I did more than just write these past 100 days. I also had at least 30 minutes of physical activity every day, most of it being a walk around the outside of my house. It’s a 114 paces around the house and is mostly covered so I tried to walk early in the morning or right before dusk so the heat wouldn’t make me wilt (I don’t like wilted lettuce, either.).

I’ve lost about seven pounds, which isn’t as much as I wanted to but my clothes definitely fit better. I’m even beginning to chip away at the cellulite on my hips that has remained as unmovable as the gridlock in Congress over the last eight years (Be gone with ye, oh patrons of little use.).

Hooray for me!

Another thing I have started doing is keeping an (almost) daily journal. I don’t start each entry with ‘Dear Diary’ but as I have gone back and read over some of my past entries I was surprised at some of the things I had written. Not earth shattering, by any means--some days the entry might only consist of what I had to eat, but I also recorded where I was, who I was with and how I felt. It’s hard to recollect an average summer day, months, if not years in the past if there isn’t a record of it (My memory ain’t what it used to be.). And aren’t ‘average’ days some of the best days that you can have? 

Hooray for me!

Lastly, this challenge wouldn’t be complete without a story about me and my mom and finding help in the most unexpected places. The following is our conversation from a few days ago:

Mom called me:

Me: “Hello?”

Mom: “What are you doing?”

Me: “You wouldn’t believe me if I told you straight to your face.”

Mom: “Hmm. That bad, is it? Are you trying to balance your checkbook again?”

Me: “No. Worse.”

Mom: “You started another low-carb diet?”

Me: “No. But, that’s true, though. Ain’t much worse than that. Except going to a buffet that serves rice instead of potatoes.”

Mom: “You’ve got a point there. So what’s your problem?”

Me: “I’m trying to sew a button back on my favorite shirt.”

Mom: “I thought Jimi Hendrix was your favorite shirt. It doesn’t have any buttons.”

Me: “It doesn’t. I guess it’s my second favorite shirt then.”

Mom: “Oh, I see. So what’s your problem?”

Me: “I can’t thread the needle.”

Mom: “Well, you know I showed you how to do that when you were in 3rd grade.”

Me: “If I still had the eyes of a 3rd grader, I’d be finished by now.”

Mom: “Oh, I’m sorry. That hole is hard to see.”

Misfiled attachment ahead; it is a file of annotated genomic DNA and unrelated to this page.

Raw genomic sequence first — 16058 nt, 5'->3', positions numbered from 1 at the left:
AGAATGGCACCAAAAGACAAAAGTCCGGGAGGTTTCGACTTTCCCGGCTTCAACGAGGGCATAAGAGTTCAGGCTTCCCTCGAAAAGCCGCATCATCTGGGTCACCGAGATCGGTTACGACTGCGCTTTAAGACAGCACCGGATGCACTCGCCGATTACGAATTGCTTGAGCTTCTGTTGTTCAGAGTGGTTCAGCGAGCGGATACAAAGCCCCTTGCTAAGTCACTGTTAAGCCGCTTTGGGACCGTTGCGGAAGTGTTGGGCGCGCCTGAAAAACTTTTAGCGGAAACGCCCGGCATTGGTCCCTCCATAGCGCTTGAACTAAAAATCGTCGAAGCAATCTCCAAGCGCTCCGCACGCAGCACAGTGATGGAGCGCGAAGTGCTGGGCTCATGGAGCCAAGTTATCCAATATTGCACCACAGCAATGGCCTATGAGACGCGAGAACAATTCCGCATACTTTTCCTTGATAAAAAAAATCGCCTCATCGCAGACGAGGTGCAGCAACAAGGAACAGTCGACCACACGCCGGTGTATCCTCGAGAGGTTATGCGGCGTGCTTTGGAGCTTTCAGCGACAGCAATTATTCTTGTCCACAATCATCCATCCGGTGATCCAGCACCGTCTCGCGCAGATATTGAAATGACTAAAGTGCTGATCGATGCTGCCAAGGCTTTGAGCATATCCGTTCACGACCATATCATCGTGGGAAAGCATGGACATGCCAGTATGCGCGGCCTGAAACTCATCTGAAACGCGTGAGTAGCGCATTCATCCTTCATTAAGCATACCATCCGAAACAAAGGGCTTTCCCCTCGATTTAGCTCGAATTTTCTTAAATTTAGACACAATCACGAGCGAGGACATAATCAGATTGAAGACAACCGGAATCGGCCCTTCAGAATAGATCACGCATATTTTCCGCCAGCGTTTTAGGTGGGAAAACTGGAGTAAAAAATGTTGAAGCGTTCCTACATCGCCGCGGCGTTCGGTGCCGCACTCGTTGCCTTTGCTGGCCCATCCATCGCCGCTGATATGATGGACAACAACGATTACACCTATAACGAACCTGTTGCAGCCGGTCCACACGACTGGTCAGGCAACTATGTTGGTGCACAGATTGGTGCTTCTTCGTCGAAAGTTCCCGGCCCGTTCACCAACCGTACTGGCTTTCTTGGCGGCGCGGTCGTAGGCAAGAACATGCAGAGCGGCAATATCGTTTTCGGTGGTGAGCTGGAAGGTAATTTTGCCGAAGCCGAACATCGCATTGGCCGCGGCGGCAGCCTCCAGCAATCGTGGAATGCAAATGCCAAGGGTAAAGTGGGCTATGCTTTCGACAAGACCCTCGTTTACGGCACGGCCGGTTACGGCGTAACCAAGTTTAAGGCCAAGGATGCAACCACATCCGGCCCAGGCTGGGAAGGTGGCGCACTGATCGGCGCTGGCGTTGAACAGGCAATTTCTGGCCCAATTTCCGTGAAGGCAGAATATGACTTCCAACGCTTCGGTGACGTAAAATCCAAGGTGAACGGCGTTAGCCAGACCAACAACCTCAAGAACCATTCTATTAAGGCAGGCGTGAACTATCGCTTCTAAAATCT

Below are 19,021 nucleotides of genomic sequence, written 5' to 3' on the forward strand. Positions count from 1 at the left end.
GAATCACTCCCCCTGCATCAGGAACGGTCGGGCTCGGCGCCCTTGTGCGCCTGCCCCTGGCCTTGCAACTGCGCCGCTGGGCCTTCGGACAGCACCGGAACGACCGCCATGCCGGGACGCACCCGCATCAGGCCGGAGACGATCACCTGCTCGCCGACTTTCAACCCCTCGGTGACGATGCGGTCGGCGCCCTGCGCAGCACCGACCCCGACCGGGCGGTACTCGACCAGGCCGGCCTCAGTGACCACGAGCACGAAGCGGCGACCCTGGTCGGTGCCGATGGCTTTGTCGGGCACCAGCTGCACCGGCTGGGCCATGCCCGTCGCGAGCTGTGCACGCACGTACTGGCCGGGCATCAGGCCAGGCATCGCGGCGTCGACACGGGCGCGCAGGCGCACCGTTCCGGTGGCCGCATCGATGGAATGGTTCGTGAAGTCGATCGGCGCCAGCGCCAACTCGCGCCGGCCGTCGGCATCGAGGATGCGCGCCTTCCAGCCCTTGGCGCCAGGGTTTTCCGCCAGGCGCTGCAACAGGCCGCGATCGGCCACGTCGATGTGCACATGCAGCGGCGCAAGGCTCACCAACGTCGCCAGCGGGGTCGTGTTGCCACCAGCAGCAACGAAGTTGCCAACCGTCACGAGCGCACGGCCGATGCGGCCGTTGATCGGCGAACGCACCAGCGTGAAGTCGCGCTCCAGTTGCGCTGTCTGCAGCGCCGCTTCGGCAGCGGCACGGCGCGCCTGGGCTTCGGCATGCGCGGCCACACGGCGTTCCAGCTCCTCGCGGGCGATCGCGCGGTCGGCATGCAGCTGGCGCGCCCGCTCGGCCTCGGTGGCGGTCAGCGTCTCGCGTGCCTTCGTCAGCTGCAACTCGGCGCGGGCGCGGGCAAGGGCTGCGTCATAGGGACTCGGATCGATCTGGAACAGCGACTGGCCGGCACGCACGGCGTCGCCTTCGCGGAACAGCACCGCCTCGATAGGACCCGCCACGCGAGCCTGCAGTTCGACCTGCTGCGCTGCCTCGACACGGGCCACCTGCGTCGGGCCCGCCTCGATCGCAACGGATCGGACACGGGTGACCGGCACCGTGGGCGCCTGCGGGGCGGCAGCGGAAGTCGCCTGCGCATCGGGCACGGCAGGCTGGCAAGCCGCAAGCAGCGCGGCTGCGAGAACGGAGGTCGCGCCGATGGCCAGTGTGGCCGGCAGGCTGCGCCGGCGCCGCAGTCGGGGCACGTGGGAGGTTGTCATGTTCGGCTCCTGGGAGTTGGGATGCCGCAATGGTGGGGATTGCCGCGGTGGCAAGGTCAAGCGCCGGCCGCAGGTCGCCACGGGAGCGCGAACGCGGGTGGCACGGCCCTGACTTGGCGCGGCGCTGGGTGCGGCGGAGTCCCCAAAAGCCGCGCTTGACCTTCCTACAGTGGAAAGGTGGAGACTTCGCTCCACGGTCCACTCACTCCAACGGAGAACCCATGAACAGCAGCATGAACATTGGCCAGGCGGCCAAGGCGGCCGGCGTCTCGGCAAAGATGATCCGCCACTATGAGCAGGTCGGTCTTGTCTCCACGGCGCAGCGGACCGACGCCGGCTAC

Me: “Tell me about it. Hold on a sec, there’s someone at the door.”

Mom: “Okay.”

I went to answer the door and returned a few minutes later.

Me: “Guess what?”

Mom: “What?”

Me: “Problem solved.”

Mom: “Who was at the door?”

Me: “I think it was the Jehovah Witness people. I still had the needle and thread in my hand and when I went to accept the literature she was handing out it almost fell out of my hand. I told her I’d been trying to thread the needle all day and you know what she did?”

Mom: “What?”

Me: “She said since I didn’t slam the door in her face and accepted her literature, it was the least she could do and reached into her purse and pulled out an eyepiece that looked like Colonel Klink’s and threaded that needle on the first try.”

Mom: “What about that. That’s my girl. Be kind to everyone. All the time. And one last thing?”

Me: “What’s that?”

Mom: “Be kind to yourself.”

And that, my friends, is the main thing I learned in my one hundred days of writing. That’s why I wrote ‘hooray for me’ several times in this post. I think everyone in life could use more cheerleaders and it must start with you. The last thing I said to my mom before ending that conversation was “You know, Mom, I’m a pretty terrific person.”

Her response couldn’t have been any better unless I had written the words for her. “Sure you are. You’re too hard on yourself. You’re headed in a good direction and keep setting goals for yourself. Just look what you’ve accomplished this summer? Small steps eventually lead to a marathon completed.”

Small steps eventually lead to a marathon completed.

That statement really sums it up for me. Whatever it is that you want to get accomplished can only be achieved one way and that is the decision to start. Just  decide. You can do it.

Hooray for me!

And, hooray for you!

Tuesday, August 30, 2016

One Hundred Days Of Writing...90 Days In...It's The Final Countdown

Three months ago, I got the crazy idea that I wanted to spend the summer writing. I had big plans which included finishing the current book I was working on and delving right into the third book in the Middle Trilogy. But as in life, sometimes the finest laid plans can go awry.